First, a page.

3. I have NO idea what my reaction would be. I can try to imagine it, but I won’t really be able to get a handle on it till it happens to me. I will say though that I’ve seen lots of parents come around after a gay couple adopts. There is something about children that brings peace to a family.

  4. I’ve actually been asked this question, and I answered it in a similar way. I would mourn what I dreamed. And love them regardless. Open my arms to them regardless. This is my child. I tell them I will love them no matter what. I mean it.

  5. I had two gay uncles. One of died at 49 and the other at 95.  I don’t know exactly what my great-grandfather said when he found out that his youngest son was gay because my uncle never admitted it.
    Of course he lived with his partner for years so it wasn’t much of a secret but given the difference in “understanding” between now and then I can’t imagine that it was easy.

    My father tells me that my grandfather was very understanding when my uncle came out. He wasn’t happy about it but mostly because he feared that his son (my uncle) would have a hard life because of it.

    As a father I can say that I will love my children regardless but my preference would be for them to be straight for the same reason my grandfather was concerned. 

    I want them to have an easier life and I think that being gay presents additional challenges. But I won’t love them any less if they are.

  6. My child did come out. I didn’t cry, or mourn, or experience a loss. What am I losing? The possibility that he will have a heterosexual relationship? Why would I cry about that? All I want for him is to find love and happiness. It doesn’t matter to me if he finds that with a male or a female, as long as he finds it.

  7. Very honest..  I agree 100%.  The moment those babies are placed in our arms or probably from the first positive pregnancy test, we start dreaming of their future.   We have hopes & dreams for them.  And when something changes that, we have to mourn the loss of what we wanted.  It doesn’t mean we’re disappointed, but adjusting to a new normal. 

  8. You’re right, not what I expected. I thought the only sadness would be about people that might judge your son or daughter based on their sexual orientation. That would be the only hard part for me. I never dreamed of my own wedding, let alone my girls’. Sylvia and I joke that my response will be to continue to ask, “are you SURE?” even as she’s walking down the aisle!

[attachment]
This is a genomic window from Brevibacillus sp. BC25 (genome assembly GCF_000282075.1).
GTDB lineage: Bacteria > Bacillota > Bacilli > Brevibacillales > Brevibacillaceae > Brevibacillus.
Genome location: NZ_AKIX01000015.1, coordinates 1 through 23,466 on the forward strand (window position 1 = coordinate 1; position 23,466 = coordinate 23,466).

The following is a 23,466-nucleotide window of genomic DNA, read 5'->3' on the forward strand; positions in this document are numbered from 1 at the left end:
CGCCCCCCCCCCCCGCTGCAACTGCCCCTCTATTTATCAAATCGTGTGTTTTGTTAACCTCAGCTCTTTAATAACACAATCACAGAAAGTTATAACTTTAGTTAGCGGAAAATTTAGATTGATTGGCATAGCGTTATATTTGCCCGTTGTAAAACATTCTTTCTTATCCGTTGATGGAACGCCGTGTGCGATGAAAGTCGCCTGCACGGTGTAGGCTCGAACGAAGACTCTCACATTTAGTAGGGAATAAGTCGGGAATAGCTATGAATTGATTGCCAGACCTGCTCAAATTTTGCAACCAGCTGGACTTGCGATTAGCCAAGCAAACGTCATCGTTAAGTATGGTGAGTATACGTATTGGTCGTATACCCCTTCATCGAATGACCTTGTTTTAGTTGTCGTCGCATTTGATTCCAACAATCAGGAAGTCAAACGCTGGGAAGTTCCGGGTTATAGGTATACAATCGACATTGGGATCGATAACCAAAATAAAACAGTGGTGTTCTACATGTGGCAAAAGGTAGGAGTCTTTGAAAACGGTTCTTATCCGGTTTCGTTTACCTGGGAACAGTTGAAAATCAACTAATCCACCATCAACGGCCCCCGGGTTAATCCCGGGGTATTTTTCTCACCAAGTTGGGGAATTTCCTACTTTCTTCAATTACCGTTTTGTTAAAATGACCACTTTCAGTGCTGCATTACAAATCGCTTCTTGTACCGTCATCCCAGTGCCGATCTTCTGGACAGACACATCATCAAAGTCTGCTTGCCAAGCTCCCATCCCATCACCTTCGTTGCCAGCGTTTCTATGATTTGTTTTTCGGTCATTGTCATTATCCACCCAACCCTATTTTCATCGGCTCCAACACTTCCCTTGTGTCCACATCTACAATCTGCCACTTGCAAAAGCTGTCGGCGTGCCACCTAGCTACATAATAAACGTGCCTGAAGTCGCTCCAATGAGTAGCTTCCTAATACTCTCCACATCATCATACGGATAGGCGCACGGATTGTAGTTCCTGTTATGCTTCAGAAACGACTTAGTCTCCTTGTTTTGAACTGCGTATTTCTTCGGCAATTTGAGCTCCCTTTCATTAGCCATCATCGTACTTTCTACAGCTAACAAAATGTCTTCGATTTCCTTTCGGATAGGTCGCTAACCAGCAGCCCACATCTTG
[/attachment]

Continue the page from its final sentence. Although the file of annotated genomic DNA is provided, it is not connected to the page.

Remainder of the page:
9. I didn’t have the same experience you did when my children were born. I have never imagined what their lives will be like. I am laying the best foundation I can to prepare them for their futures, but what those will be is a complete mystery to me. I am not usually one for surprises but, in this, I will gladly remain in the dark until they reveal their own lives to me.

    The only thing I can control is how I react to something. My husband and I prepared for gay (transgendered, developmentally delayed, sick) children long before I got pregnant. I’d never want my surprised reaction to be mistaken for disappointment or disapproval, so I am prepared for anything, as are my girls. They know that some women have boyfriends or husbands, and some women have girlfriends or wives, and some women prefer to be alone. The only rule we tell them about is that you can’t marry your family.

  10. I feel like my reaction would be much the same, though I think the mourning part would be more a concern for the hardships my child would face. I did imagine dancing at his wedding once when I was all hormonal and weepy shortly after giving birth, but other than that I haven’t thought much about what his future entails–he’s three and his interests change on a dime, so I have no idea where he’ll end up! I’m sure as the years go by I’ll become more invested in certain hopes and dreams for him, though.